Teaching Manners - "Excuse Me"

Do you have a little one who is constantly calling your name and/or trying to talk to you when you are busy? You might be on the phone or doing a task that takes some concentration such as reading or cooking. Maybe you are a teacher and your student constantly talks out of turn or interrupts you when you are speaking to others. This is a common problem that adults face with young children. Continue reading to learn teaching tips on interrupting appropriately. Check out the free lesson plans for working with your early learner at the very bottom of this post.

Interrupting is a common skill that ALL young children need to work on learning. Yes, some children are more persistent than others, but when your little learner is driving you crazy remember it is normal. Try to see these situations as a teaching opportunity for you and a learning opportunity for your little learner. For most children this is a skill that needs to be explained and taught. It rarely is something that a child just naturally picks up on their own. Let's take a look at a few steps you can follow to teach this skill.

  1. Explain what and why

  2. Model

  3. Practice

  4. Feedback

  5. Identify other supports

  6. Next steps

Let's take a look at each step:

Step 1: Explain What and Why

It is important to set the expectation with the child. Explain what interrupting is and why it's important to interrupt politely. How much explaining you do is going to vary based on the skill set of the child. It is okay to use as many or as few words as needed as long as the child understands. If the child has limited language and comprehension skills it might be helpful to use pictures to help explain what interrupting is. It is also important to explain what is expected of the child and why. Here is an example of what this might sound like:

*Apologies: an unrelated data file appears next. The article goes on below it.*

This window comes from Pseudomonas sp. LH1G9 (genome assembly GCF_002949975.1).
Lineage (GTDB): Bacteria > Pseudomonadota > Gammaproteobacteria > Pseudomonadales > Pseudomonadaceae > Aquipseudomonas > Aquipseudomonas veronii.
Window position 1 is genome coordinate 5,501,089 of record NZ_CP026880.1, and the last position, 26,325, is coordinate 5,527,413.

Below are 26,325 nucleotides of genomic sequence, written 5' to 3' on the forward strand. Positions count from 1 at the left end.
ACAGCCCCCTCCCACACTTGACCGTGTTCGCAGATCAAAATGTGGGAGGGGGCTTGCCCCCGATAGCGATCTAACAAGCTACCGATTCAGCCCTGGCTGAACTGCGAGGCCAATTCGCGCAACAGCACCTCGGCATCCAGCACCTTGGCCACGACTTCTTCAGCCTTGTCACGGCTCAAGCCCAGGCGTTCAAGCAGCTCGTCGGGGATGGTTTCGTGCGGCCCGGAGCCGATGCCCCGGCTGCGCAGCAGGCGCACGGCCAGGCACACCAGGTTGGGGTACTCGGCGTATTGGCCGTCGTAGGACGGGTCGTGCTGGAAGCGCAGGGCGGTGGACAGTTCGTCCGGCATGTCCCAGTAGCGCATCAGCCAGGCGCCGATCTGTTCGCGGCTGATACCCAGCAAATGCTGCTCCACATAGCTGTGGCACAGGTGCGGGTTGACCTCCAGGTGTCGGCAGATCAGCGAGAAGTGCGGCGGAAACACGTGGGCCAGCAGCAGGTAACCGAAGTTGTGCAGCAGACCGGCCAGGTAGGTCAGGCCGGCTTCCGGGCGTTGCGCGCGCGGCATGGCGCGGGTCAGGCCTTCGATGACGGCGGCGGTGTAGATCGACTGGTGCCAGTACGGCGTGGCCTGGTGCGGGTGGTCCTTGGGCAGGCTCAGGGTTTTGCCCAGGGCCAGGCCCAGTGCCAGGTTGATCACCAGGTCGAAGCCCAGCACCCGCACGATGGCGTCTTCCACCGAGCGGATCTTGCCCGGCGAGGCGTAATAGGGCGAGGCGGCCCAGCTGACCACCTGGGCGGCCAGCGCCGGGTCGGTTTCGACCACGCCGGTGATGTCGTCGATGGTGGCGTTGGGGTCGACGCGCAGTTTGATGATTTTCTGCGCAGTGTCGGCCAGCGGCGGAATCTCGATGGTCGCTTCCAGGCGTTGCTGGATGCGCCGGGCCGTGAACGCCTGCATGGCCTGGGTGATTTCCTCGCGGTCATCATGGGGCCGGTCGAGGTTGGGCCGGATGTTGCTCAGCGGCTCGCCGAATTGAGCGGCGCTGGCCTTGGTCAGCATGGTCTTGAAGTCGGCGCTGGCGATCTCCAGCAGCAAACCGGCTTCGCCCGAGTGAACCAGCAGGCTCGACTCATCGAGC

Example: "If you want to talk to me when I am talking to someone you need to interrupt me by saying, 'excuse me' and wait for me to answer you. When you say, 'excuse me' it lets me know that you want to talk to me."

The tricky thing when teaching a child to say, "excuse me" is that we as adult then need to respond right away in order to reinforce this desired behavior. We shouldn't expect the child to wait when we say, "just a minute" until after they have mastered the skill of saying, "excuse me."

Step 2: Model

Show the child what interrupting politely looks like. Grab another adult or child you can role play with to show the little one what interrupting politely looks like. Have one person pretending to be "busy" and then get up close to them and say, "excuse me" to gain their attention.

Step 3: Practice

Now it is the child's turn to practice. This is the most important step! The expectation has been set and explained to them. They have also had an opportunity to see what it is supposed to look like. Of course you will be practicing this skill in natural situations throughout the day as well, but role playing and allowing practice opportunities for the child will strengthen this skill and show you whether or not they have the ability to perform this skill in a naturally occurring situation. If the child can't perform the skill during a contrived situation it is unlikely they will be able to do it when a natural situation occurs.